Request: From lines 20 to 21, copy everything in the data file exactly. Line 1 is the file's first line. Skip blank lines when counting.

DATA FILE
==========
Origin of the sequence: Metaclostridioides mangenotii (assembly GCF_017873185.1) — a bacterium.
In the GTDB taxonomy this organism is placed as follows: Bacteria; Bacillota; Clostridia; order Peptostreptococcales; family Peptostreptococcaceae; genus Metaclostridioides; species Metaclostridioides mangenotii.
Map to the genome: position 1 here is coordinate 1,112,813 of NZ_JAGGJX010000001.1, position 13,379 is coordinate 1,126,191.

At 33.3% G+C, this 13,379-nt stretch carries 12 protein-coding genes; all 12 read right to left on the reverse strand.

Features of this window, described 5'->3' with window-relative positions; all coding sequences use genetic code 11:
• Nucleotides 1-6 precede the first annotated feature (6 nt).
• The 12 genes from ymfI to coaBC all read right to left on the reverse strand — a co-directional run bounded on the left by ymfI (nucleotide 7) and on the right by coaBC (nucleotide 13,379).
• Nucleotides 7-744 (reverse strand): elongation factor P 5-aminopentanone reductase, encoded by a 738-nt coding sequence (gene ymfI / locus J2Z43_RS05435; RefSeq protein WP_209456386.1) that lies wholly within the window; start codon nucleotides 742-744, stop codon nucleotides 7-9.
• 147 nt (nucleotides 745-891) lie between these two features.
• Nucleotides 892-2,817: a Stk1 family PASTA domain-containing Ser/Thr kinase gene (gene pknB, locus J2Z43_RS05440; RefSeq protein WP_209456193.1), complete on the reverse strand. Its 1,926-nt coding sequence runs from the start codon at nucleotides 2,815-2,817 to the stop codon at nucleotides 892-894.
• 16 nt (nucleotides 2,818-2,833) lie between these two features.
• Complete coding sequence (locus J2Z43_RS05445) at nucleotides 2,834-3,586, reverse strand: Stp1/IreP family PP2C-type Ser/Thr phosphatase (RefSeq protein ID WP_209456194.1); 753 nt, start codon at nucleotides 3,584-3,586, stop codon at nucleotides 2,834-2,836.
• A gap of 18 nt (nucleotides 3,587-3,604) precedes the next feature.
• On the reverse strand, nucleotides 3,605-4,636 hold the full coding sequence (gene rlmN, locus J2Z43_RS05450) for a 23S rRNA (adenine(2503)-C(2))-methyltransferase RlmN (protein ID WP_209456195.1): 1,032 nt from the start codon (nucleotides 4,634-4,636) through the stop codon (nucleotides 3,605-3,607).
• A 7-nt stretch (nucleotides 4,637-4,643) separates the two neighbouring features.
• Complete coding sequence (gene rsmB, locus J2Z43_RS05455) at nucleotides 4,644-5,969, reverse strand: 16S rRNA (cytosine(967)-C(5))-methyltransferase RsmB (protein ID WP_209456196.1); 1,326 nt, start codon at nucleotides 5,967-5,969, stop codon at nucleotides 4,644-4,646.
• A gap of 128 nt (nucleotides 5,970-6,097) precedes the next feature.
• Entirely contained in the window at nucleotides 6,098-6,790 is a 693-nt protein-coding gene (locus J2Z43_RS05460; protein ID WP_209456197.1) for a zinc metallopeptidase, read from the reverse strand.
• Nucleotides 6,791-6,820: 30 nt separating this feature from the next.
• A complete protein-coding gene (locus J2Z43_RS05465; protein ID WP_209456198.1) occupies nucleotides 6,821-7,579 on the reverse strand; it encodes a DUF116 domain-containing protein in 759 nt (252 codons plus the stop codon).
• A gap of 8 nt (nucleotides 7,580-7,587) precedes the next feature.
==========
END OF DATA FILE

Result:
• A complete protein-coding gene (locus J2Z43_RS05465; protein ID WP_209456198.1) occupies nucleotides 6,821-7,579 on the reverse strand; it encodes a DUF116 domain-containing protein in 759 nt (252 codons plus the stop codon).
• A gap of 8 nt (nucleotides 7,580-7,587) precedes the next feature.